I was flying to Dallas to put on an event for my new job and I pulled out my Moleskine mid-flight. While I felt cliché writing the words, I forced myself to write the words “What I learned in 4 years of college:” on one of the pages. As I stared out the window as we soared above the clouds, I tried to look back over four years of college and boil down the most important lessons I learned so I could share with others who were about to enter college, are in my same shoes, or need to be reminded. I jotted down a list of 13 on the flight. In no way is the even close to an exhaustive list, but, as I look over them, they define some of the most important moments of my college experience. While it is all to easy to write endless posts about each statement, I do not want to get lost in the meticulous explanations of rationale that led me to think why I do. I want to offer just enough structure and guidance for you to find yourself in my experiences, in hopes that something I have learned may resonate with you and offer a new perspective to view this season of life. Enjoy.
People will walk in and out of your life.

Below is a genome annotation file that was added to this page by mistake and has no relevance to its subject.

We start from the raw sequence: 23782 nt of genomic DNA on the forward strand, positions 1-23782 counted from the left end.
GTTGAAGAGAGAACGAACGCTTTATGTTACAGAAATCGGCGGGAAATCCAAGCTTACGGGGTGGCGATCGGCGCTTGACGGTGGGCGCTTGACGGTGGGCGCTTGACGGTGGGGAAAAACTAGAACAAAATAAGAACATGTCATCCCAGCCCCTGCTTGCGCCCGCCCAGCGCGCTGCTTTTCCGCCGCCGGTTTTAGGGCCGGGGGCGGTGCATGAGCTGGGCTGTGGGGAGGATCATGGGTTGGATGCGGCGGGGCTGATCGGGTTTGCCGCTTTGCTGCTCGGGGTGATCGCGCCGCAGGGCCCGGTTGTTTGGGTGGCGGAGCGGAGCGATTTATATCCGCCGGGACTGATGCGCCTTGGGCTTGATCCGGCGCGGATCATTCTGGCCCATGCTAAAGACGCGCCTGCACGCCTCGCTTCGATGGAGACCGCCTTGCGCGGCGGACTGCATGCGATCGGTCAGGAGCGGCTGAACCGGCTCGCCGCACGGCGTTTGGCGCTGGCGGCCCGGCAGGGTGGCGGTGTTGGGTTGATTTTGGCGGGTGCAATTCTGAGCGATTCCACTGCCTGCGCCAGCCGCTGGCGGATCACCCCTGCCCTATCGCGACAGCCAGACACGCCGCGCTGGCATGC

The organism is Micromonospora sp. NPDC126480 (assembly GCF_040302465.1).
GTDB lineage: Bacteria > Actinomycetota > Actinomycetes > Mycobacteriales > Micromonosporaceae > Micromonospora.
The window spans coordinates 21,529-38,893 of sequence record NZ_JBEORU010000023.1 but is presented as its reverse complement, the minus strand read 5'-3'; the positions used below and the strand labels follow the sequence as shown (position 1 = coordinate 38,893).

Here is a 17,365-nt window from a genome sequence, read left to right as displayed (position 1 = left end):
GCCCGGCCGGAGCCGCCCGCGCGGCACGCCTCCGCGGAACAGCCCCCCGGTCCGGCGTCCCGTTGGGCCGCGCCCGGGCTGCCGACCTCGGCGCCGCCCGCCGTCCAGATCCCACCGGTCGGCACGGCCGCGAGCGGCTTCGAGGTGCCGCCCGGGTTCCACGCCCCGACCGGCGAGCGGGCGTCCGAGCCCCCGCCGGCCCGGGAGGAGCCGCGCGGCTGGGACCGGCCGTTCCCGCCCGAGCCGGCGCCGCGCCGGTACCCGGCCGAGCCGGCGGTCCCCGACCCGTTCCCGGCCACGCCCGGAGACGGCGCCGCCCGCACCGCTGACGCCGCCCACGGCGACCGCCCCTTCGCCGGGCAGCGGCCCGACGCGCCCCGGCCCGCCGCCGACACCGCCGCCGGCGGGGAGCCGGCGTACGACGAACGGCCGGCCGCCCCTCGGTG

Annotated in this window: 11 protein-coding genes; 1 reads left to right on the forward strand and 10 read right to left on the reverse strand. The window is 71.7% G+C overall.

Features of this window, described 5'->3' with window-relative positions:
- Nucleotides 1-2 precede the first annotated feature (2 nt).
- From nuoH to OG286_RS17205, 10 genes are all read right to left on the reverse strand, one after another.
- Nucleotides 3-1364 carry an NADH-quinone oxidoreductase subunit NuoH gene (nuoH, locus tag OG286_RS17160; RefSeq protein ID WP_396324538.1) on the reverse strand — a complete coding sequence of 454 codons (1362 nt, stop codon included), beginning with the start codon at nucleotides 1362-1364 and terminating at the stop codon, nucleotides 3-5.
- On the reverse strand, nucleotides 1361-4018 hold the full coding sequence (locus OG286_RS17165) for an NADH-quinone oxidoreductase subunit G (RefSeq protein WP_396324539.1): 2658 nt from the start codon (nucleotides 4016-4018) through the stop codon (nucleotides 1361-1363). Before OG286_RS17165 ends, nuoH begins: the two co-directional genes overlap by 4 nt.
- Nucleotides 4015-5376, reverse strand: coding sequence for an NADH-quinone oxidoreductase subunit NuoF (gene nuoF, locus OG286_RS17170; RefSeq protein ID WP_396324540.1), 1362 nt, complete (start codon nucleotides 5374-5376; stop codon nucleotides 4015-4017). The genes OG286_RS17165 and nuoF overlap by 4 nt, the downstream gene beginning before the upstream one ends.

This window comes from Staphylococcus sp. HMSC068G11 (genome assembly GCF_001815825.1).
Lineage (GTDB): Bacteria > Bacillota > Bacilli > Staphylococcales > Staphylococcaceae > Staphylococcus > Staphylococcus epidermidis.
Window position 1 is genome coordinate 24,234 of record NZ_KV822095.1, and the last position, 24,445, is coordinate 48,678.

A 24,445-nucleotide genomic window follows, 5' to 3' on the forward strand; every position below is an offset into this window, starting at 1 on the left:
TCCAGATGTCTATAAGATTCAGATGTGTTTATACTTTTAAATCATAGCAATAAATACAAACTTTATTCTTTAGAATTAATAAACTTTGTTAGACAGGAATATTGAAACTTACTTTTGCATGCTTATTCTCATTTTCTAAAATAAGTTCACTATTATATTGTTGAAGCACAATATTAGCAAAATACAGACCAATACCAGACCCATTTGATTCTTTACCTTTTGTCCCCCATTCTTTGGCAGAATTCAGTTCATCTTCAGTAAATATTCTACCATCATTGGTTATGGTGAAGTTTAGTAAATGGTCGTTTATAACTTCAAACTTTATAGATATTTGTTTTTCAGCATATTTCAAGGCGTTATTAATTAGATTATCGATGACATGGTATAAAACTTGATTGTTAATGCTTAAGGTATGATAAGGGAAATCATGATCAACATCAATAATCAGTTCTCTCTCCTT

College is a revolving door of people. Freshman year is blur of introductions, names, and faces. Some you will see again next semester; some you will never see again on campus. I remember thinking every day I walked to class, there are people here I have never seen before even though I take the same route to class every day, and I will never see them ever again. At some level it can be a depressing thought, but it is also exhilarating. It is two sides of the same coin; it all depends on how you look at it. But the revolving door does not stop after Freshman year, it continues. Group projects come and go. Assigned seats change at the end of the semester. Sure, some of the faces stay the same if you are in a cohort, but that was not the case for me. People walked in and out of my life all the time. Some I wanted to stay longer and develop relationships; others I wanted to leave quicker and cut ties even faster. But what I learned in college is that you have to be okay with revolving faces and names. For someone who likes routine and stability, change is not a friend. College taught me not all change is bad. In fact, it is this change that makes college exciting. You never know who you are going to sit next to for the semester. You never know who you are going to be put in a group with to work. You never know what teacher might walk into that classroom. But, you only have a fixed amount of time before cycle starts again. I learned that I had to leave my best impression for however long I crossed paths with another person, because people are here one minute and gone the next. I did not have time to allow someone the time to discover who I was; I had to intentionally show them–hardworking, caring, peaceable, excellent, creative, etc. With such a short time to leave a mark on someone in the grand scheme of life, you have to be intentional with the people who walk in and out of your life. Because this might be the only interaction you might ever have with them. And that is okay.